Japanese Demand A Boon For U.S. South Wood Pellet Manufacturers

Over the last decade, European utilities have learned that displacing coal with sustainable wood pellets is one of the most efficient means of meeting renewable energy and carbon emissions reduction targets, leading to significant demand growth in global wood pellet markets. Now, their counterparts in Asia are learning the same thing. To meet their growing […]

Over the last decade, European utilities have learned that displacing coal with sustainable wood pellets is one of the most efficient means of meeting renewable energy and carbon emissions reduction targets, leading to significant demand growth in global wood pellet markets. Now, their counterparts in Asia are learning the same thing.

To meet their growing demand, European utilities looked across the Atlantic to one of the world’s largest fiber baskets, the US South. They facilitated the development of large-scale wood pellet export mills in the region by offering secure long-term contracts, or vertically integrating into the region (as is the case with Georgia Biomass and Drax Biomass International). Without the US South, large scale coal-to-biomass conversions like the United Kingdom’s (UK) Drax power station would have been impossible. Over the last ten years, United States wood pellet exports have increased from less than 200,000 tonnes in 2008 to over 5 million tonnes in 2017, a response to this growing demand.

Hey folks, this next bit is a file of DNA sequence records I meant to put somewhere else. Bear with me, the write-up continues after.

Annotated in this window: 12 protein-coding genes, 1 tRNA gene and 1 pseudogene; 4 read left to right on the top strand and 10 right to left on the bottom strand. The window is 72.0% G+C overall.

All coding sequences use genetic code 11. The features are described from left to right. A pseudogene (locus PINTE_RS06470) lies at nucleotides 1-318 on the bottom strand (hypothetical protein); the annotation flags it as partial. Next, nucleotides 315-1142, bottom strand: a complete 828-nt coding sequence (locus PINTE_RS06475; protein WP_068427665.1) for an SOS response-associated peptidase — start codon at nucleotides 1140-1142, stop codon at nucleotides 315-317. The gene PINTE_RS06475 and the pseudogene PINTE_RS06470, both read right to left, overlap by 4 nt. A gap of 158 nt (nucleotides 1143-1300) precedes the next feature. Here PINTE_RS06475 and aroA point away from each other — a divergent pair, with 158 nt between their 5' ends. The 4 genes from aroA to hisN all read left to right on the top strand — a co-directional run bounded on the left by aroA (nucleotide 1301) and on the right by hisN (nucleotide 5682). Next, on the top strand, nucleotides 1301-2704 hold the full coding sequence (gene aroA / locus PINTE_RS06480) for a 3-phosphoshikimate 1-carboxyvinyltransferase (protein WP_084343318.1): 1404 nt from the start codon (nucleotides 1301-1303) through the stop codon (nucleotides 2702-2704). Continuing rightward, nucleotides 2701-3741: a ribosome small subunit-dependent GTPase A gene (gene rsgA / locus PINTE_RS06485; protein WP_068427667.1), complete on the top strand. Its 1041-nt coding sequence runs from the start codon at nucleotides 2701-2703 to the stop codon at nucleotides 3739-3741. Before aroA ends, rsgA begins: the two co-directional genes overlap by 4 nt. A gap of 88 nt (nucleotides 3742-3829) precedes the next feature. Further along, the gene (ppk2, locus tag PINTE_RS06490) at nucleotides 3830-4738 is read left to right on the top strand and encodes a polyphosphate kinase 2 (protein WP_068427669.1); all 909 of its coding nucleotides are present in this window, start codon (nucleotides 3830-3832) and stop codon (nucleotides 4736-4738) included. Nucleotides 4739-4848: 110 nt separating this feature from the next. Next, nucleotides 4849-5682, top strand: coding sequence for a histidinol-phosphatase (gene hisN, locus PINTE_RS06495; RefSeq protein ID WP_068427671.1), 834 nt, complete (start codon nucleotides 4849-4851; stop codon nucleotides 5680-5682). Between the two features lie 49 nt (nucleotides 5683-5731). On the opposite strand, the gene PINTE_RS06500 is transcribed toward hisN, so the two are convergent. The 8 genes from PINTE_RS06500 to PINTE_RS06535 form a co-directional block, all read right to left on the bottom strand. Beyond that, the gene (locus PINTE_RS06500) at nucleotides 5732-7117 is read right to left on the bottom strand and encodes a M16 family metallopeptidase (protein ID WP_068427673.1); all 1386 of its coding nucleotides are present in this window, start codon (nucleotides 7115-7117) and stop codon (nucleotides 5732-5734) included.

While US pellet exports have played a significant role in facilitating large-scale coal-to-biomass conversions and co-firing projects in Europe, growth in the European industrial pellet market is decelerating as fewer coal units remain to be converted to wood pellets. As a result, US wood pellet exports to Europe are starting to slow after growing at a rapid 63 percent compound annual growth rate (CAGR) from 2011 to 2014; pellet export growth has slowed to 6.4 percent CAGR from 2014-2017.

FutureMetrics expects to see some more growth in European industrial markets over the next few years, as new conversions come on line in the UK and co-firing resumes in the Netherlands. However, growth in that market will likely plateau within the next five years. The opportunity for further development in industrial wood pellet exports lies with Asia.

Like the European countries that facilitated the first round of wood pellet development, Japan and Korea have some key characteristics that make them attractive markets for wood pellets. The UK, Belgium, Denmark, and the Netherlands, along with Japan and Korea are densely populated countries with relatively few domestic resources. These countries are net importers of energy and have a significant historical reliance on coal. In addition, all of these countries have support schemes for renewable energy that promote the use of biomass power generation.

From Forest2Market: https://blog.forest2market.com/japanese-demand-could-usher-in-new-wave-of-development-for-us-south-pellet-manufacturers

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